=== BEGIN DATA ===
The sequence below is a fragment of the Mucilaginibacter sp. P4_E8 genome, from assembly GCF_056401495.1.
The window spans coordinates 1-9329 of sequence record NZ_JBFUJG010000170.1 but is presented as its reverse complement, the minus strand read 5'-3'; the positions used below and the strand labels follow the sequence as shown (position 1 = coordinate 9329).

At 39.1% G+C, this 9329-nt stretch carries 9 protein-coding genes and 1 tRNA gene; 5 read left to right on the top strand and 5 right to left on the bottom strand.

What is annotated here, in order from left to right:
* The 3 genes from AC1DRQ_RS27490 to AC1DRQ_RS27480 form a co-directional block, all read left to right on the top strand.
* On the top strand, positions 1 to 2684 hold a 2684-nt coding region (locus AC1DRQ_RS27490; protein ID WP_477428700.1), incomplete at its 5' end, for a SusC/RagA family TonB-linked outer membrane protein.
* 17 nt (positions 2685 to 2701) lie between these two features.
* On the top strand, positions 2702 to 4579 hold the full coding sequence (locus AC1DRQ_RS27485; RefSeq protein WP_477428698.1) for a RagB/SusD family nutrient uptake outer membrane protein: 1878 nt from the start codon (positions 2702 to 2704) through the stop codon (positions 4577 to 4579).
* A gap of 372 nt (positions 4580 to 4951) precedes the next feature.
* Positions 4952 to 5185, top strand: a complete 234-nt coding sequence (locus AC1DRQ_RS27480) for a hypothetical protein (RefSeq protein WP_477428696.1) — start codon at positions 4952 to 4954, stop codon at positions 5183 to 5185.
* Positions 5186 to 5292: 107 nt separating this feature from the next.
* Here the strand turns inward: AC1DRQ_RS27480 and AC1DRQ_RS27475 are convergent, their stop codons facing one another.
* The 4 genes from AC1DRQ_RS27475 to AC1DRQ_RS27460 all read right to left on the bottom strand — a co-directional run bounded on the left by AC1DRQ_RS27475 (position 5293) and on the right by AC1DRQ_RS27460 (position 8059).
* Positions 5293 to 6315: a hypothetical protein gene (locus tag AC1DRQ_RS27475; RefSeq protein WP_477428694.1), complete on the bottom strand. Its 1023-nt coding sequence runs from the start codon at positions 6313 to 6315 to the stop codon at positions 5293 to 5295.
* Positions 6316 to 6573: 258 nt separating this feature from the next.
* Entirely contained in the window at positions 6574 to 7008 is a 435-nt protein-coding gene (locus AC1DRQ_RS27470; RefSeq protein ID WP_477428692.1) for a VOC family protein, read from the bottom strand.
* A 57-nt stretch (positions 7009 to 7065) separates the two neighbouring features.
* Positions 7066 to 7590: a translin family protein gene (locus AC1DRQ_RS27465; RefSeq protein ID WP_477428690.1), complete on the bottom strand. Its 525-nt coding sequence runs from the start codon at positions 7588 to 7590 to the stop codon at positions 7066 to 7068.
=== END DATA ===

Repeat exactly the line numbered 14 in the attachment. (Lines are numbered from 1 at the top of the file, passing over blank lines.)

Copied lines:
* Positions 5293 to 6315: a hypothetical protein gene (locus tag AC1DRQ_RS27475; RefSeq protein WP_477428694.1), complete on the bottom strand. Its 1023-nt coding sequence runs from the start codon at positions 6313 to 6315 to the stop codon at positions 5293 to 5295.